Get to know Amina Samake and Joey Mintz

Ella Chen, Staff Writer

 

 

Following a school year altered by the COVID-19 pandemic and filled with countless challenges for students’ learning and mental health, Urban welcomed two new counselors to the community: Amina Samake and Joey Mintz. After a year of online school, counselors are here to help Urban students reflect on past experiences and create a safe space for the school. In an interview with The Urban Legend, Samake and Mintz discussed their thoughts on taking over Kaern and Alexander’s roles at Urban, their favorite hobbies and more.

What drew you to Urban?

Amina Samake: “I was at Kaiser doing counseling work with adults who are addicted to drugs. [The Urban counseling job] came across my email from Charlotte, and that was where it started. I went to Urban, so I was like, it’d be great to be able to come back and do counseling at the school I went to.”

Joey Mintz: “I’ve always heard about Urban as a place where students tend to be self-reflective and critical thinkers, and the staff tend to be brilliant people. It feels like a rich environment, a bit outside of the box, and a good fit for me.”

What is your favorite part about counseling young people?

AS: “Young folks are really wise. Sometimes people think that just because of age, folks don’t have that wisdom when in reality, there’s an incredible amount of insight there, so I like being able to hear and help foster that.”

JM: “I have a lot of love for this particular stage of life. I’m being both the people I had and the people that I needed to have at this age. I have a lot of empathy for the struggles that people your age are going through, and a lot of respect for those struggles.”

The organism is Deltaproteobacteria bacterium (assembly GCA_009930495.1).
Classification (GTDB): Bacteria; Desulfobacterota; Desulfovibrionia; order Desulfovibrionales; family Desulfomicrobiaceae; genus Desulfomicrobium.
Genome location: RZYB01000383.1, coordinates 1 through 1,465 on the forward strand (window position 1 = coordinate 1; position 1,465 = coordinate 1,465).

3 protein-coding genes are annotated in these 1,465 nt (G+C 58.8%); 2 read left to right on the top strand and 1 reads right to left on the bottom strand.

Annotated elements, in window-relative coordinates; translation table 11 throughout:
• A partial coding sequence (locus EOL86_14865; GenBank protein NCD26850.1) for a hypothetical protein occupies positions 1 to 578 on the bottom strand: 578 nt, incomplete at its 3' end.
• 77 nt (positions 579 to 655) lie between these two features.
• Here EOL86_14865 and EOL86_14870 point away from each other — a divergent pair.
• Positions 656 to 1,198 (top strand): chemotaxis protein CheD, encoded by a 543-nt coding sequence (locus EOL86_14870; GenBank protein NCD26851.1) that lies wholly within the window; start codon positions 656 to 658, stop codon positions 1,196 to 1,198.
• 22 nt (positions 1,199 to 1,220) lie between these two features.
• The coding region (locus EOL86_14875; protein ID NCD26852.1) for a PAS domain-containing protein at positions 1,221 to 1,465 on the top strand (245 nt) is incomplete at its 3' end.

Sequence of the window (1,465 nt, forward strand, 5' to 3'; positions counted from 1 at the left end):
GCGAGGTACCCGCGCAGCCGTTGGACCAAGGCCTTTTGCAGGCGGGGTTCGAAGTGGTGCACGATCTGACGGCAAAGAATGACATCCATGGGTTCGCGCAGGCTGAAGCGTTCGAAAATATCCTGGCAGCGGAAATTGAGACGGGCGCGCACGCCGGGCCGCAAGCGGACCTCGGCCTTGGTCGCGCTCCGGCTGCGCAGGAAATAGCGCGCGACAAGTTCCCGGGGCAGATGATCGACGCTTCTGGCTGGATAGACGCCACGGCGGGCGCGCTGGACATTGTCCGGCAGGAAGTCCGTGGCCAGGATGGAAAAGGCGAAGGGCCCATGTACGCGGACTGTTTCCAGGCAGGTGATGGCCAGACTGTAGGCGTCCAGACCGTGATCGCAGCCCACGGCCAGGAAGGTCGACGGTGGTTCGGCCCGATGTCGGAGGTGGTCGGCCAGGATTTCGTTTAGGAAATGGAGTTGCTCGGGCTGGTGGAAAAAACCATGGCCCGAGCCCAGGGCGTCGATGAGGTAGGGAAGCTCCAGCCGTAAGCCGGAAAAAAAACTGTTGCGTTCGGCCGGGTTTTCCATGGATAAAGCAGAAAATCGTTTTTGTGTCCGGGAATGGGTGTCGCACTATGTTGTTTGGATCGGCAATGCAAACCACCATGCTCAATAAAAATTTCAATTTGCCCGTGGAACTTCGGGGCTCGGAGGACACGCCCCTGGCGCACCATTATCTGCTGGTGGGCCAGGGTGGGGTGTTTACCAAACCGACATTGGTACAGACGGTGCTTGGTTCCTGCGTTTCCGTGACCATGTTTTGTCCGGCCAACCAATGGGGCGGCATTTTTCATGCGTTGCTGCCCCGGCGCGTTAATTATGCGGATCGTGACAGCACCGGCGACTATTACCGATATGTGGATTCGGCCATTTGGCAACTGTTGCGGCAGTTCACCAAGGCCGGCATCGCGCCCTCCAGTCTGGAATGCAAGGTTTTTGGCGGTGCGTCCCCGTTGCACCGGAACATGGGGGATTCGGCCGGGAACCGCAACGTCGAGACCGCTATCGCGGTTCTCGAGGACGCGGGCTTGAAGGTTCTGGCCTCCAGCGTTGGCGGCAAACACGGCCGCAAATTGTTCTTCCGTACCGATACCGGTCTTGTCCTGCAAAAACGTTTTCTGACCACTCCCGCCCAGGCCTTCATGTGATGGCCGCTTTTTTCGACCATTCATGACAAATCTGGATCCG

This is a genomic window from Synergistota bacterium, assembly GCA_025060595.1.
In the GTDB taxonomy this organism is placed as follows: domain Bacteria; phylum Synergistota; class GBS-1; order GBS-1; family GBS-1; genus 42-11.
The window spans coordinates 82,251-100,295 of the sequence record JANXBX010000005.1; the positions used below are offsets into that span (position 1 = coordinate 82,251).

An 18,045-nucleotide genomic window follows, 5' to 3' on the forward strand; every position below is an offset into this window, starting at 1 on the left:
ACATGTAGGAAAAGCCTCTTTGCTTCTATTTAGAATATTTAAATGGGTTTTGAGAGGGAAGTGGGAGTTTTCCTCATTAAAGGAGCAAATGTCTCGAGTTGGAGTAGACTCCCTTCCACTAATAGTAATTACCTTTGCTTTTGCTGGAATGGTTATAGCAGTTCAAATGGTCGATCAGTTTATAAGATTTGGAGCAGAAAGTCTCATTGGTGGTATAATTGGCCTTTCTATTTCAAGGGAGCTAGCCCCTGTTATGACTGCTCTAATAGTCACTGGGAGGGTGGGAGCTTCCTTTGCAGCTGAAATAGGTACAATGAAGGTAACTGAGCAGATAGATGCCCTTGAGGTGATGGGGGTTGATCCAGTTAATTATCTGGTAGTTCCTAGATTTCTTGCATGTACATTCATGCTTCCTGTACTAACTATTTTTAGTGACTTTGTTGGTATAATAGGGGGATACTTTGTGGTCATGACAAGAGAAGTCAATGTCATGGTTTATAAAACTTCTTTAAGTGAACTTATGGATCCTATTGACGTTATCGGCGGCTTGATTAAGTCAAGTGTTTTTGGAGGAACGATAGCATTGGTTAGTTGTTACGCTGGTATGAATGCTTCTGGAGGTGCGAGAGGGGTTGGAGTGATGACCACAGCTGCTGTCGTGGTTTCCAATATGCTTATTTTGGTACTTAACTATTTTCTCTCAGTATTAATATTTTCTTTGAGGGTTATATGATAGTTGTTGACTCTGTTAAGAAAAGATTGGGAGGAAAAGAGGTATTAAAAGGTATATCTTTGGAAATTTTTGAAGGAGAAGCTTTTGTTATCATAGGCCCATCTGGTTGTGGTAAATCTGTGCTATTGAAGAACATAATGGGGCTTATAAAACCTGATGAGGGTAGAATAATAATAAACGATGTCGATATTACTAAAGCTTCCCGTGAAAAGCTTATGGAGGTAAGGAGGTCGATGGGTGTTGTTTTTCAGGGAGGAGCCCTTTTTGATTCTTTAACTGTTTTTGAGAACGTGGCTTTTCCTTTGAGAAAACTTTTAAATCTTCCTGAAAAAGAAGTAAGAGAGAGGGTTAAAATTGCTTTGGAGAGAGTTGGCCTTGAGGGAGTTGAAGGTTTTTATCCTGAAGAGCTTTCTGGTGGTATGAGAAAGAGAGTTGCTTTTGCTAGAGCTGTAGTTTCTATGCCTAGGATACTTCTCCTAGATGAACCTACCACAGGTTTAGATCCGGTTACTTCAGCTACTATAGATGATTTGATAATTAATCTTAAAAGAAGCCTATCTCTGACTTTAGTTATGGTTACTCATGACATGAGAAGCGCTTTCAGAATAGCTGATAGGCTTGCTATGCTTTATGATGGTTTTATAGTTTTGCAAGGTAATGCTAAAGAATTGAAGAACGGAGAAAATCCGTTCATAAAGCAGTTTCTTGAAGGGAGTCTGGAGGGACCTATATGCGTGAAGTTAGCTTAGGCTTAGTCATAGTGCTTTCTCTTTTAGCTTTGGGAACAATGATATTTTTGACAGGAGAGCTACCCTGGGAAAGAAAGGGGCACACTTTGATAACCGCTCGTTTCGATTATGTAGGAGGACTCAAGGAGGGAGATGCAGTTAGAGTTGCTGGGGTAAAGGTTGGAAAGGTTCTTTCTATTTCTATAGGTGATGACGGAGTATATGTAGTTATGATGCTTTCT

What are you passionate about outside of work?

AS: “I do two types of dancing. One of my favorites is Afrobeat. It’s a cool combination between traditional African rhythms and more contemporary, African music and hip hop. For me, family’s really important. That includes my chosen family, my friends, and spending time with them and connecting.”

JM: “I’ve been an active musician for years. I’m always doing something music-related, sometimes in front of an audience, sometimes just for myself. I’ve spent a lot of my adult life as a practicing artist. I’m obsessed with soccer. I started playing when I was four years old and it’s been an ever-present part of my life.”

Reflections so far on taking over Kaern’s role in Peer Resource:

AS: “There’s such a legacy. Kaern did a lot to really create what [Peer Resource] is. Stepping into that role has challenges, but it’s also really exciting. There are some changes to the schedule, which impacted students, so we’ve got to find a way, working with Charlotte, to correct that. I’m really juiced about what we can do in the future and acknowledging that it can be hard, but that’s okay. We’ll figure it out.”

JM: “It is both intimidating and awesome to be taking on [Kaern’s] projects, carrying forward certain traditions, and adding our own flavor to the department as well. Peer resource is a program that has been so powerful over the years and has really come from Kaern’s soul. With two new people to be taking it on, it is inevitably going to feel very different, and that’s ok! We are trying to strike the balance of honoring the previous PR traditions and ways of doing things, but also trying to take it in some new directions that feel authentic to who we are. It may take some time to transition, but I think with the help of the students we will make something beautiful together.”

What do you have to say to an Urban student interested in reaching out to a counselor?

AS: “We won’t push anyone to talk about something they’re not ready to talk about. Just be like, ‘Can I have some candy?’ Or, ‘Can I just sit for a second? I just need a break from the day.’ It can be a casual conversation about how someone’s doing or their hobbies or something a bit deeper that’s bothering them. There’s endless possibilities in the space.”

JM: “I think of counseling as you’re here to talk about life. It doesn’t have to be a problem or an emergency or a crisis. Sometimes you need to talk about good things, too. This is a space where you can come be who you need to be and talk about what you want to talk about. I think of myself as one of many supportive presences in this school.”